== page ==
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Calibration of Watershed Models with Multi-objective Evolutionary Algorithms

IWRA World Water Congress 2008 Montpellier France
1. Water availability, use and management
Author(s): Francisco Venícius Fernandes Barros
Eduardo Sávio Passos Rodrigues Martins
Luiz Sérgio Vasconcelos Nascimento
Dirceu Silveira Reis Junior
Researcher of Fundação Cearense de Meteorologia e Recursos Hídricos - FUNCEME (veniciusfb@gmail.com), President of FUNCEME (esm9@secrel.com.br), Researcher of FUNCEME (luizsergiovn@gmail.com), Researcher of FUNCEME (dirceu.reis@gmail.com)

Keyword(s): evolutionary algorithms, multi-objective, calibration, Hydrological models
Article: Poster:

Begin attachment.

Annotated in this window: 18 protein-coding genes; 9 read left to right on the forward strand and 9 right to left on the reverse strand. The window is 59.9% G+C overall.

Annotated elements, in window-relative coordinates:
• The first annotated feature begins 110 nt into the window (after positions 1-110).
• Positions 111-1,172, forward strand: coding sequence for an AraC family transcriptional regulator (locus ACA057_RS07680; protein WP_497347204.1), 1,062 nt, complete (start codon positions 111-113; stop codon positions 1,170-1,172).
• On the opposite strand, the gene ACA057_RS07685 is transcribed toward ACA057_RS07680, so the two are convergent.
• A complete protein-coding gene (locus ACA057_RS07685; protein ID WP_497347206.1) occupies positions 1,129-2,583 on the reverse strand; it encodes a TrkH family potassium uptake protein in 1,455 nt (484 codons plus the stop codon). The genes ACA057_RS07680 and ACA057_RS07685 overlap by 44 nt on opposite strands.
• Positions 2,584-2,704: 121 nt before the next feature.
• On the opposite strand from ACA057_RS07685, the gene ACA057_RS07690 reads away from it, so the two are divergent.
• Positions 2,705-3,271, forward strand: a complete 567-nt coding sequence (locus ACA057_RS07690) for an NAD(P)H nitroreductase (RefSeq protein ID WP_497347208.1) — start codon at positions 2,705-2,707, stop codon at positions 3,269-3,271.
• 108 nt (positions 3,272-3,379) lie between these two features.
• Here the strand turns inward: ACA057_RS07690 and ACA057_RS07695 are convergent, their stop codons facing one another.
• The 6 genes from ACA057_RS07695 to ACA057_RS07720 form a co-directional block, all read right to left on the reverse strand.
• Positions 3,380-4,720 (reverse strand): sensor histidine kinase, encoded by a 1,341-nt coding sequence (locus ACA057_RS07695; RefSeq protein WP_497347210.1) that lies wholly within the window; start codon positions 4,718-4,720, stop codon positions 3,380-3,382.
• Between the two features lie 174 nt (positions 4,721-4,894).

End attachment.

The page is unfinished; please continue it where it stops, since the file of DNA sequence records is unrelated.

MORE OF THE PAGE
AbstractExperience suggests that any single-objective search, no matter how carefully chosen, is not able to identify a solution capable of satisfactorily model a phenomenon of interest. Use of a multi-objective approach can yet be justified by the nature of real world problems, which in general involve multiobjectives, most of the time conflicting objectives. An approach very often used in multicriteria optimization is the concept of Pareto dominance, which allows us to compare different solutions by using different objectives and to explore different characteristics of the observed data. This paper employs evolutionary algorithms inspired on honey -bee mating for single- (Honey-Bee Mating Optimization - HBMO) and multi-objectives (Multi-Objective Honey- Bee Mating Optimization - MOHBMO) in the minimization of test functions and calibration of watershed models. The single-objective version of this algorithm was first introduced by Haddad et al. (2006), while its multi-objective version was proposed by Barros (2007). As reference of their performances, the following algorithms were used: PSO (Particle Swarm Optimization), and its multi-objective version MOPSO (Multi-Objective Particle Swarm), SCEM-UA (Shuffled Complex Evolution Metropolis) and its multi-objective version MOSCEM-UA (Multi- Objective Shuffled Complex Evolution Metropolis). Well known theoretical functions were used to test the proposed algorithms. Real world applications on hydrologic model calibration were also carried out in order to test the relative performance of the algorithms. In the case of test functions, PSO and MOPSO algorithms presented a better performance for the function that has a singularity. In general, HBMO and MOHBMO performed better than PSO and MOPSO/MOSCEM-UA, respectively, in terms of finding the extreme values of the Pareto front and adequately representing the front itself. PSO and MOPSO presented the worst performance among all algorithms when the test function used was the one that introduces a bias in the objective function. These algorithms were also applied in a multi-objective calibration study of the HYMOD model for many streamflow gauges in the State of Ceará, Brazil. In general over the state, MOHBMO and MOSCEM-UA performed better than MOPSO. Discussion on the choice of calibration and validation periods and the effects of the use of different objective functions on the calibrated parameter values is also presented.
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